Running to Eat or Eating to Run?
Truth: I love to eat.
Bigger Truth: This has prevented me from becoming a better runner.
I love nut butter - peanut butter specifically, but I don't discriminate. I love it with a passion so deep that I will put it on anything and everything. I'm obsessed with ice cream - gelato, frozen yogurt, Ben & Jerry's. I really dig this Australian licorice. Sugar is my vice (hence the name of my blog). Everyone has weaknesses that need to be accepted and I am a promoter of enjoying those weaknesses and vices because life is short.
Because of these weaknesses and that mentality that "life is short," I've really struggled with the concept of eating to run and fueling my body to make myself a better runner, up until recently. The concept of running and racing so you can consume more food is embedded in your mind before your first race ever takes place. There's the beer garden after the race, the hugely unnecessary carbo load dinners to get you "prepped" for race day, and the binge afterwards that is your reward for running any distance - 10K, 13.1, 26.2 etc.
When I signed up for the Big Sur Marathon, I knew that I would have to change my eating habits. Nothing major, because I've always been on the healthier side, eating veggies and fruit at every meal. It was more of the realization that I had to look at food as my fuel rather than as my reward. Running a marathon is no joke (neither is 13.1, but I've accomplished that distance, so 26.2 is scary as all hell right now). Fueling my body appropriately for every run during my training and every race up until the marathon is going to help me in the long run (pun intended). Yes, I can still indulge every once in a while (or every night if I'm just smart about my vices), but I have to keep myself on track and change my mindset to the "eat to run" way of life.
Here are a few things I've tried to live by so I can eat to run:
- Eat Whole: Seriously, just eat real food. Avoid the processed junk, check your ingredient lists and make fresh food a way of life. This may mean more than one trip to the grocery store every week, but nobody said being healthy was easy.
- Meal Prep: Put those whole foods to work. When you spend the money and extra hour a week or twice a week to prep all of those sliced veggies for sandwiches, yogurt bowls topped with fruit, snack bags filled with edamame, you have a tendency to eat it.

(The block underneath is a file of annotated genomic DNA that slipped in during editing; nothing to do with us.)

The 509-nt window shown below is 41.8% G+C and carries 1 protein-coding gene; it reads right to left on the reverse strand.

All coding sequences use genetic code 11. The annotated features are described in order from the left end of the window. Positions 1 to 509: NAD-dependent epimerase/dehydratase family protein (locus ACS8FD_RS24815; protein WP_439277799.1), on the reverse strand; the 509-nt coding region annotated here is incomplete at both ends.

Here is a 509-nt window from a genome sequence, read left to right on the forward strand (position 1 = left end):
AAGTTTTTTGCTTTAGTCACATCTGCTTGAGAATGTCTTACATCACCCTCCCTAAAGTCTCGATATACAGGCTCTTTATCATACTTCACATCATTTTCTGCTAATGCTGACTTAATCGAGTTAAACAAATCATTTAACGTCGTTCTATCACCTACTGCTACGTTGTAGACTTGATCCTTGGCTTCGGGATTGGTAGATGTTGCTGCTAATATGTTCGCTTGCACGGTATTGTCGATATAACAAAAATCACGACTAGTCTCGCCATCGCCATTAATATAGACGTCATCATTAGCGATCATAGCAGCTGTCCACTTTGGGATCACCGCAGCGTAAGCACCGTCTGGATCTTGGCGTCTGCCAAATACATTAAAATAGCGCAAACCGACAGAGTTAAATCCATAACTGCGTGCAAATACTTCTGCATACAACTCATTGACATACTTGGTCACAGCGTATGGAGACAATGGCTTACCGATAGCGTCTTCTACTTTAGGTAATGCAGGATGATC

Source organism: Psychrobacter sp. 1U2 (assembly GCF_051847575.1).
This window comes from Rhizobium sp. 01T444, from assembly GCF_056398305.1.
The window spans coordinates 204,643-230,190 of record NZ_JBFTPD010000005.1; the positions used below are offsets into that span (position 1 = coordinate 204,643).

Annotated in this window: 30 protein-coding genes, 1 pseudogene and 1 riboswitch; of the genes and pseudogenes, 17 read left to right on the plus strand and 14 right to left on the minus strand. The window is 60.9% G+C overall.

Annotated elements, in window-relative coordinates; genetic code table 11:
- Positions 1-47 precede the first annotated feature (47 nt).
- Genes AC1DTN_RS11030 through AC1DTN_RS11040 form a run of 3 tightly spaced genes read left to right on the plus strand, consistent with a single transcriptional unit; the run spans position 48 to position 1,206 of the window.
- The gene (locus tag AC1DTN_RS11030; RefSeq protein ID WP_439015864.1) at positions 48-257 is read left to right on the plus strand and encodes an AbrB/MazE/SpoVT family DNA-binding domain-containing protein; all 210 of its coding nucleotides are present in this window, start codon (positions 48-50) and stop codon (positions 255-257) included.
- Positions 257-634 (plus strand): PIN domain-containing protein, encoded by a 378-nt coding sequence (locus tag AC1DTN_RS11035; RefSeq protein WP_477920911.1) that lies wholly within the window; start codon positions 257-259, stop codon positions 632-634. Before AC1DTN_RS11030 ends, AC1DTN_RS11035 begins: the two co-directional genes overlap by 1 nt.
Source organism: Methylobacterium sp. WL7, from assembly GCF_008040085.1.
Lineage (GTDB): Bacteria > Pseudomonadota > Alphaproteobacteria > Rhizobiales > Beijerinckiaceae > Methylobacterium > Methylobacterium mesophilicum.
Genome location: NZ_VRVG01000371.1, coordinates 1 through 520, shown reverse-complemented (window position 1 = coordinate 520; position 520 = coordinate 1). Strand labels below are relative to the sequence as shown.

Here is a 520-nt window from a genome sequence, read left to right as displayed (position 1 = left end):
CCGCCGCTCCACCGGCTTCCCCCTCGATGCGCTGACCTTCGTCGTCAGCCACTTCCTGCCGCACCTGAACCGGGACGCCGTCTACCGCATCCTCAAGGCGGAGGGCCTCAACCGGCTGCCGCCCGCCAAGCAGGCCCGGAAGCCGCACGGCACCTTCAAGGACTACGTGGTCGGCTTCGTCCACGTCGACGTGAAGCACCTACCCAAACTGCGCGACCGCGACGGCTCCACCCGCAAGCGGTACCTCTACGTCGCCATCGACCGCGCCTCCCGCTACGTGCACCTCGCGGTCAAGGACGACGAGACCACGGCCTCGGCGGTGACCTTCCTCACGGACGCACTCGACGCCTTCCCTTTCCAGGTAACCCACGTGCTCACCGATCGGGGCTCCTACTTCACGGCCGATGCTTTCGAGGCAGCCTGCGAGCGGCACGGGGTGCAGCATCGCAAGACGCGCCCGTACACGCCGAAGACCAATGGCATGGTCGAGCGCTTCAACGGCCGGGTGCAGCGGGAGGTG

- Fruits & Veggies Are My Jam: These should be the star of the show. I go by the rule that I can eat as many of these as I want. For dessert, I eat bananas, blueberries and strawberries with a scoop of Nutella (vice) or banana and peanut butter (vice) on a rice cake. This prevents feelings of deprivation for sure.
- Incorporate Protein: I try to consume at least 20 grams of protein at every meal for my weight and activity level. Protein takes longer to digest so it keeps you full for longer, and it also helps with muscle recovery after long runs or weight lifting. Protein comes in many forms so be creative - greek yogurt, protein powder, beans, meat, Go Macro bars.
- Drink Water: My drink of choice at every meal (except happy hour! and my coffee). Hydration is the key to running long distances. To switch it up and add vitamins, I use Nuun tablets. I also like lemon and fruit in my water.
- Carbs: Make them complex so you avoid junk carbs. Stop thinking they are the end all, be all of running fuel. Try spaghetti squash as a substitute for pasta, use a wrap instead of bread for your sandwich and stuff it full of veggies to make up for it.
- Eat Constantly: I try to never go hungry. I have breakfast, snack, lunch, snack, workout, dinner, dessert. This prevents the tendency to overeat when I'm starved and keeps my energy levels up.
Eating to run is really about caring for your body. This amazing thing is going to literally carry you 13.1 or 26.2 or longer. I figure if I'm nice enough to it, it may just get me that sub-4 marathon finish my first time trying. We'll see!
How do you eat to run?